Sunday, June 14, 2009

Slobs on the web

As you know, I'm among the first to rush to the ramparts to defend web content writers from the accusation that we have lower standards for writing than our print colleagues.

Having spent this past week involved in a print project, I may need to stand down.

I was given the text taken from a non-profit's website and asked to lay out the text into a simple print brochure. (Using Apple's delightful page layout application, Pages.)

I sent the completed layout to the non-profit, expecting some comments back such as "more illustrations," "larger headlines," or "Can you make the columns shorter?" but got instead several dozen corrections to punctuation and capitalization and a number of complete rewrites of paragraphs.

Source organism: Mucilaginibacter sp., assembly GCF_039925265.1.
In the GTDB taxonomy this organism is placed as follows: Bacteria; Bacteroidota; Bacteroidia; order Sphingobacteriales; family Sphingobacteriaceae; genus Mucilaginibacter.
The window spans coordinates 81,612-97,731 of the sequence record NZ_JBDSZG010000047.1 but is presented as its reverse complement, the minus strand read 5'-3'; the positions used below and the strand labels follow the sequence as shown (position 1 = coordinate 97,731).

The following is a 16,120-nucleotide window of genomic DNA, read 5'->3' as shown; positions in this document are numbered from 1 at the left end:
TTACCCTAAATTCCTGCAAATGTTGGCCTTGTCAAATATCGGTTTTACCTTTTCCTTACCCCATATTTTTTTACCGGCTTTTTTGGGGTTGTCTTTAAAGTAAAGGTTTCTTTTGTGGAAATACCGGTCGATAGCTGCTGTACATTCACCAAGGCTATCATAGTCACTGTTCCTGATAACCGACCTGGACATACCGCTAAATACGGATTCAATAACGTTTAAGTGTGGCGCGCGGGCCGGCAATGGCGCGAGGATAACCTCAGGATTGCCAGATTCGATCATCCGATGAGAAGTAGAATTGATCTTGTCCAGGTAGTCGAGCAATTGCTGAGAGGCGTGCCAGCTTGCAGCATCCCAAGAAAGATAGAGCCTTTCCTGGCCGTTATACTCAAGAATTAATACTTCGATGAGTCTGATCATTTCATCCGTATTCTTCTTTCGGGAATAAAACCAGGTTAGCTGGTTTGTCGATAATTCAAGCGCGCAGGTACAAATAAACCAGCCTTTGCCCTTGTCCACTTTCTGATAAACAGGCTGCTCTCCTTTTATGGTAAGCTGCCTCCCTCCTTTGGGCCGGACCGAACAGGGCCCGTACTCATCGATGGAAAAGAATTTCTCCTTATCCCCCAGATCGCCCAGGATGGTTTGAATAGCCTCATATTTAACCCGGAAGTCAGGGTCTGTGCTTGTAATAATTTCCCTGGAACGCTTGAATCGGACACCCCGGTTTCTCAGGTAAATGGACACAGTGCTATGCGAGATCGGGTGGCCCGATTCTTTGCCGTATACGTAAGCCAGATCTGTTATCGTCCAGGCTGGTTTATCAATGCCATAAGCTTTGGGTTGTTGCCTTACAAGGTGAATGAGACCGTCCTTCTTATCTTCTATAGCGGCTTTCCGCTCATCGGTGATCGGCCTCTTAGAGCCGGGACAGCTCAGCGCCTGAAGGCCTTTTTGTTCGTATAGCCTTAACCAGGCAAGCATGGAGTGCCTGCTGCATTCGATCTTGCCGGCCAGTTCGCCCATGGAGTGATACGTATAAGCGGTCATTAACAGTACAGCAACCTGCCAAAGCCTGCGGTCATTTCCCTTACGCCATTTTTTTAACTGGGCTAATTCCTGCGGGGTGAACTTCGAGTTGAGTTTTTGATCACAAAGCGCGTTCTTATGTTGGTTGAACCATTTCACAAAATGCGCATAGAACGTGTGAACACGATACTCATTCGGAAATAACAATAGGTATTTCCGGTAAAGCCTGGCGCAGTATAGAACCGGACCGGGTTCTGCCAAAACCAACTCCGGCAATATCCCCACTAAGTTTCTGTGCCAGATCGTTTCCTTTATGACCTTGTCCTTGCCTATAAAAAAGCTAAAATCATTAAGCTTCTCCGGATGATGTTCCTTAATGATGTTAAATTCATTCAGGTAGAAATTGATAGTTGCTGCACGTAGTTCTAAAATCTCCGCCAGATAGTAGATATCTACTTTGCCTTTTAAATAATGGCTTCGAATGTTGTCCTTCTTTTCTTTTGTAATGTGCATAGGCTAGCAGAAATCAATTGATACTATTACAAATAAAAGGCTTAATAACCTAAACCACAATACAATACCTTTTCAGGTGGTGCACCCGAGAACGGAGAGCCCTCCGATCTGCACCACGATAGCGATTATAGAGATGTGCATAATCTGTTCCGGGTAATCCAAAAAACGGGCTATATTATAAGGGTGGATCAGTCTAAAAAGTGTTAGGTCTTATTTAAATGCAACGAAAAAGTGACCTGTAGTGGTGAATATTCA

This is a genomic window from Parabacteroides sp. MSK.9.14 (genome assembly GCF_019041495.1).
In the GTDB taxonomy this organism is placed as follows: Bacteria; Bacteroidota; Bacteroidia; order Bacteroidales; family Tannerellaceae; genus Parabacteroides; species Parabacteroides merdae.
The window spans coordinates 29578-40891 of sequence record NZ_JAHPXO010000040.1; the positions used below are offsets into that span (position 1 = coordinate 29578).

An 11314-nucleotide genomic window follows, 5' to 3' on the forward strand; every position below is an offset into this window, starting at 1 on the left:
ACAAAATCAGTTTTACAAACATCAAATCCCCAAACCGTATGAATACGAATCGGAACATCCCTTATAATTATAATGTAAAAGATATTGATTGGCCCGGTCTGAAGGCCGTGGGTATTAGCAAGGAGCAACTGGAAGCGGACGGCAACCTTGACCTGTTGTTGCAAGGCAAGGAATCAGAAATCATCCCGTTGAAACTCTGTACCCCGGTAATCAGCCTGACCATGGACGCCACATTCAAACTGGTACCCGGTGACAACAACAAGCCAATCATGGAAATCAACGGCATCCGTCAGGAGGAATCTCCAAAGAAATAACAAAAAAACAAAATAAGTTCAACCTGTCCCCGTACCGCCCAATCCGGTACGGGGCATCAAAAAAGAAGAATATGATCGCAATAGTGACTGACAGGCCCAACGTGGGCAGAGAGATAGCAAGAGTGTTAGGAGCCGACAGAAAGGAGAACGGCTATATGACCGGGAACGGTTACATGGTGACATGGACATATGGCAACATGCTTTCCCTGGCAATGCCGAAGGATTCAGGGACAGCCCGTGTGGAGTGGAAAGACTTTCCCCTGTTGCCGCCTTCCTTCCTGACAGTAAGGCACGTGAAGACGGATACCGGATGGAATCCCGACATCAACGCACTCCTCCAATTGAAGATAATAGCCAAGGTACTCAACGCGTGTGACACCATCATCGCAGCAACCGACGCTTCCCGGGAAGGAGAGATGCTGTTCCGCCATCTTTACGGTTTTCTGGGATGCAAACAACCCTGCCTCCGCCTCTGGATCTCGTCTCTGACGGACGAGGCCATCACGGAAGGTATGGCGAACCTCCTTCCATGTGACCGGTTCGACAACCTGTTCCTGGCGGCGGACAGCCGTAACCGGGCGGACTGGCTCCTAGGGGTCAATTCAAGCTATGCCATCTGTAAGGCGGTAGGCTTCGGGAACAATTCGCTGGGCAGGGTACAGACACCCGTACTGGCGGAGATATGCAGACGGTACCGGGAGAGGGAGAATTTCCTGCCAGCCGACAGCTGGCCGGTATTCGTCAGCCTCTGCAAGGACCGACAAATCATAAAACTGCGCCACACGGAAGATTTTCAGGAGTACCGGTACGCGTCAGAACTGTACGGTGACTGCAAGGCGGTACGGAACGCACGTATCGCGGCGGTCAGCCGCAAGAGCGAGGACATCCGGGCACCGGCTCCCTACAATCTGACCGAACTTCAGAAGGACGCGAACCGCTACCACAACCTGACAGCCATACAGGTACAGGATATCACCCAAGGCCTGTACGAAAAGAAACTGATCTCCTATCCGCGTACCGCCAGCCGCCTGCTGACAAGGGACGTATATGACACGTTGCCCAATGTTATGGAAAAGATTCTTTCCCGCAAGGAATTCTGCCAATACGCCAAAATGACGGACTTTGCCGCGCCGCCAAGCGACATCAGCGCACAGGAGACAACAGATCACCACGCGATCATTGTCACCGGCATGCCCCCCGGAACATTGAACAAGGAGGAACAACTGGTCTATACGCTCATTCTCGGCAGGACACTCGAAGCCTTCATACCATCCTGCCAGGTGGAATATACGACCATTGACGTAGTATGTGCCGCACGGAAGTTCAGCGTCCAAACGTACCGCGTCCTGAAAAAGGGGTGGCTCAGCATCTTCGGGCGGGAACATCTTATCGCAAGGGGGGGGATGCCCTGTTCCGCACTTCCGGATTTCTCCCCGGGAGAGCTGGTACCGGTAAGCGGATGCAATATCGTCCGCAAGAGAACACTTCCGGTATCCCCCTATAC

"But," I pointed out to the person serving as the liaison for this work, "All those punctuation and capitalization problems, plus the sloppy writing and incorrect information, are on their website and have been there for the whole world to see for months."

He peered out from around the filing cabinet where he had taken shelter.

"Er, can you just make the changes?" he said.

1 comment:

  1. The other side of this is that whoever was reviewing the content for accuracy and copy edits only paid attention to the print version & sort of blew off the web content (or only the person in charge of the print version was serious about the review). The writer should have caught the grammar & punctuation issues, but a tech review by someone other than the writer is essential regardless of the media.